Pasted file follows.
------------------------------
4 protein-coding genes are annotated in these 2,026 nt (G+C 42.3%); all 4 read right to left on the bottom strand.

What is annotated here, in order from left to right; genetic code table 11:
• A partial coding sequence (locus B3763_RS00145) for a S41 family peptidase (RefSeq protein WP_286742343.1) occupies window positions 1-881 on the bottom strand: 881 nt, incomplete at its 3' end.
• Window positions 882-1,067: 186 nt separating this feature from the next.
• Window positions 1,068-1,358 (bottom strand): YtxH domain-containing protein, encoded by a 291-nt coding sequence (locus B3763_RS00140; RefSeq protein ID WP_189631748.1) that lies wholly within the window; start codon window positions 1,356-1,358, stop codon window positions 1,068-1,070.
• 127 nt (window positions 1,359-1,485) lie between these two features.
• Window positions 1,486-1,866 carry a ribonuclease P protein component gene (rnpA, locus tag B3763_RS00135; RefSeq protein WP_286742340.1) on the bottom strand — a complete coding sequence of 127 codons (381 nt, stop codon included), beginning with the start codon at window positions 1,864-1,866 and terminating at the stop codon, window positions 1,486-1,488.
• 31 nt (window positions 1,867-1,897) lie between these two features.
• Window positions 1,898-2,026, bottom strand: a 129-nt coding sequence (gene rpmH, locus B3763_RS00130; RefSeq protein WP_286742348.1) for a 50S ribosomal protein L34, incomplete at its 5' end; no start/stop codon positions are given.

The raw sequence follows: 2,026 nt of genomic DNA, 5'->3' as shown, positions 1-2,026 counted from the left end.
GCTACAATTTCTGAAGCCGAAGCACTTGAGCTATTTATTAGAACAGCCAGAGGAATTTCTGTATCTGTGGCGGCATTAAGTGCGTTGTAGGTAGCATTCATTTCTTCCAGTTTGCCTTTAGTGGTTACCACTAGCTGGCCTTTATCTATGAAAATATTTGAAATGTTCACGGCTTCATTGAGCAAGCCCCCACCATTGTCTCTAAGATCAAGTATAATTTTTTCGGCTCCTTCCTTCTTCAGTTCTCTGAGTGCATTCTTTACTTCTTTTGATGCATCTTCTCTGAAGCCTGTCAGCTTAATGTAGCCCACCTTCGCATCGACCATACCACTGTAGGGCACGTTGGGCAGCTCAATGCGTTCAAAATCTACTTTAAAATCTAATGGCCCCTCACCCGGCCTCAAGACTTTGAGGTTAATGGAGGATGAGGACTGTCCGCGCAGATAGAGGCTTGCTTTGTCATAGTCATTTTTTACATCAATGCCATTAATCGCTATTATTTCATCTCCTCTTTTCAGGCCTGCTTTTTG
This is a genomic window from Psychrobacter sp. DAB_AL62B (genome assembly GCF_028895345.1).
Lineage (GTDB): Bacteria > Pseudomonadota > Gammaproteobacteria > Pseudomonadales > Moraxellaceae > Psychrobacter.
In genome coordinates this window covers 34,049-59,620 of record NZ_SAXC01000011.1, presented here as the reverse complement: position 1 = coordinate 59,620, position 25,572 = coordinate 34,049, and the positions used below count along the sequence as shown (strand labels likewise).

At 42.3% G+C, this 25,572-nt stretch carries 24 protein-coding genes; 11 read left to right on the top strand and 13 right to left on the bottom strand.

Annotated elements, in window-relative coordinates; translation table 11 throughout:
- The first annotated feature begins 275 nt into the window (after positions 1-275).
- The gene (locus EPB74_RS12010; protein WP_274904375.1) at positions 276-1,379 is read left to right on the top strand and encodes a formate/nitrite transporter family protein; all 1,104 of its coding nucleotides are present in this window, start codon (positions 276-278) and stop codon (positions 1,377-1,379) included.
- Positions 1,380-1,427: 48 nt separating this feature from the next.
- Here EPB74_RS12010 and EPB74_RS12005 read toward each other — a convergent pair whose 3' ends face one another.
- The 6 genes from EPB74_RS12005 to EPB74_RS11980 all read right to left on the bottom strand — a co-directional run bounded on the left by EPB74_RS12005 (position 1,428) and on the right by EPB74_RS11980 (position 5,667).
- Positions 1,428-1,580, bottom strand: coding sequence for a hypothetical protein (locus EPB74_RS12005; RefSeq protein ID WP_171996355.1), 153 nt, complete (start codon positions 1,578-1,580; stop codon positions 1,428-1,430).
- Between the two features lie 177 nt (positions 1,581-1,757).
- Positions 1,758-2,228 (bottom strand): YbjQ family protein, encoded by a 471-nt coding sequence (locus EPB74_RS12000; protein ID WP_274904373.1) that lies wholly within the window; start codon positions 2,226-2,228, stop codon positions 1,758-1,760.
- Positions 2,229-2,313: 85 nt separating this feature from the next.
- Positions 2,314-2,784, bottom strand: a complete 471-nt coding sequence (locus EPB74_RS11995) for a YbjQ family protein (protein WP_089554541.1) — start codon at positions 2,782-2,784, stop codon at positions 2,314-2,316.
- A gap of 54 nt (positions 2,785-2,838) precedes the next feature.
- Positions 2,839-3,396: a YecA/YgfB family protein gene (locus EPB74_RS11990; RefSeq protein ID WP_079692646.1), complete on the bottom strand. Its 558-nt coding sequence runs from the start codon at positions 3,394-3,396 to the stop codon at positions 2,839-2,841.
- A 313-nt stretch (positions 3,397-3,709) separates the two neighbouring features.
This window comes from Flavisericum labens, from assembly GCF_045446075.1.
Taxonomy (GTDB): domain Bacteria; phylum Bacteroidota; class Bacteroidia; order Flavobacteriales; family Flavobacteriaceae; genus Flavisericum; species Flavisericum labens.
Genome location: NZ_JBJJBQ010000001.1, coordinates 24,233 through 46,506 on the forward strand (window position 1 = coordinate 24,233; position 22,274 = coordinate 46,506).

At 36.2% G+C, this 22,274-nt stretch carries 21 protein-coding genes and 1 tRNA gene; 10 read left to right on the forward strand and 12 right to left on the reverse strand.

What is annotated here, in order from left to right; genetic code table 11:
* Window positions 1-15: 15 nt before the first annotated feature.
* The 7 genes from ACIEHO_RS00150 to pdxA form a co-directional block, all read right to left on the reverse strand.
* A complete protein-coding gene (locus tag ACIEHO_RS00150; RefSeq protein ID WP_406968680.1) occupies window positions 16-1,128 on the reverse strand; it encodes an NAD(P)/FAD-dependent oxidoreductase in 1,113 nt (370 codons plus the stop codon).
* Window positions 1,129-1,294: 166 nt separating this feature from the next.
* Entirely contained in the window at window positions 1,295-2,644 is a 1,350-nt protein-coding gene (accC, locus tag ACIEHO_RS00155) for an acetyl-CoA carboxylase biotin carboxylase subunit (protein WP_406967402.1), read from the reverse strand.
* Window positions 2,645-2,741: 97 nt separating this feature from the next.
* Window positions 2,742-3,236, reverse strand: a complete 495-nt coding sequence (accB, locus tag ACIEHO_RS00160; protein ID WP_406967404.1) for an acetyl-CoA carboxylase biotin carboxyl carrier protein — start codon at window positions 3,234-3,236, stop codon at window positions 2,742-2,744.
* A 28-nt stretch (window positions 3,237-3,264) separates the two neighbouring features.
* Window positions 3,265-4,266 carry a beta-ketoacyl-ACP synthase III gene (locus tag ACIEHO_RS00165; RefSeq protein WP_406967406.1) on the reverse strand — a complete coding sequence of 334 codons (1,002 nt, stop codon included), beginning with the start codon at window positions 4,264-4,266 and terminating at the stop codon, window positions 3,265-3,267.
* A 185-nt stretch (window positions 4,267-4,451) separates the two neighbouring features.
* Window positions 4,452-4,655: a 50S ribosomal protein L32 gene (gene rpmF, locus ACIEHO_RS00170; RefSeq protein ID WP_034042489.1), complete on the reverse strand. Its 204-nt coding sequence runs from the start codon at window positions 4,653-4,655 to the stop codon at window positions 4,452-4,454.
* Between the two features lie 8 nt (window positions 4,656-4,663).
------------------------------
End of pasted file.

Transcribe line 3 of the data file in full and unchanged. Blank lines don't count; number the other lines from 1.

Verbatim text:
• A partial coding sequence (locus B3763_RS00145) for a S41 family peptidase (RefSeq protein WP_286742343.1) occupies window positions 1-881 on the bottom strand: 881 nt, incomplete at its 3' end.